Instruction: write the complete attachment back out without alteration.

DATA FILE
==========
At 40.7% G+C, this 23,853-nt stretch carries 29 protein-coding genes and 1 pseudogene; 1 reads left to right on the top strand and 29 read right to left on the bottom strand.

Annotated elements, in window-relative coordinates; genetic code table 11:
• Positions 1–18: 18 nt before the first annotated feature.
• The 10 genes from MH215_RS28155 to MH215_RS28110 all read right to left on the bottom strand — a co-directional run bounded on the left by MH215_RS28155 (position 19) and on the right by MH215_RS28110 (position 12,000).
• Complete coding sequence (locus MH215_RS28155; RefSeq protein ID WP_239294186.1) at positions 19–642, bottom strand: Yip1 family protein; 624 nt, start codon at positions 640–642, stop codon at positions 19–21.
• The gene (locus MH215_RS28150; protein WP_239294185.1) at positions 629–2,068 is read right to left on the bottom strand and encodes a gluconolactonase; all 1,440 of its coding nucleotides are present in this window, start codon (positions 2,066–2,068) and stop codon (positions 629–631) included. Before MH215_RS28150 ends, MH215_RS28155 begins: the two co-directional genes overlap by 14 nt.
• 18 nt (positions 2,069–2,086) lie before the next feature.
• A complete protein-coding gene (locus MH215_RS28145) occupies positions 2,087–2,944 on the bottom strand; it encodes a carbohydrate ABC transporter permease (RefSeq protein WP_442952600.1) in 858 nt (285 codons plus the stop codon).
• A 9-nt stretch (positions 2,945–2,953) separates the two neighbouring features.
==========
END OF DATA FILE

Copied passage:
At 40.7% G+C, this 23,853-nt stretch carries 29 protein-coding genes and 1 pseudogene; 1 reads left to right on the top strand and 29 read right to left on the bottom strand.

Annotated elements, in window-relative coordinates; genetic code table 11:
• Positions 1–18: 18 nt before the first annotated feature.
• The 10 genes from MH215_RS28155 to MH215_RS28110 all read right to left on the bottom strand — a co-directional run bounded on the left by MH215_RS28155 (position 19) and on the right by MH215_RS28110 (position 12,000).
• Complete coding sequence (locus MH215_RS28155; RefSeq protein ID WP_239294186.1) at positions 19–642, bottom strand: Yip1 family protein; 624 nt, start codon at positions 640–642, stop codon at positions 19–21.
• The gene (locus MH215_RS28150; protein WP_239294185.1) at positions 629–2,068 is read right to left on the bottom strand and encodes a gluconolactonase; all 1,440 of its coding nucleotides are present in this window, start codon (positions 2,066–2,068) and stop codon (positions 629–631) included. Before MH215_RS28150 ends, MH215_RS28155 begins: the two co-directional genes overlap by 14 nt.
• 18 nt (positions 2,069–2,086) lie before the next feature.
• A complete protein-coding gene (locus MH215_RS28145) occupies positions 2,087–2,944 on the bottom strand; it encodes a carbohydrate ABC transporter permease (RefSeq protein WP_442952600.1) in 858 nt (285 codons plus the stop codon).
• A 9-nt stretch (positions 2,945–2,953) separates the two neighbouring features.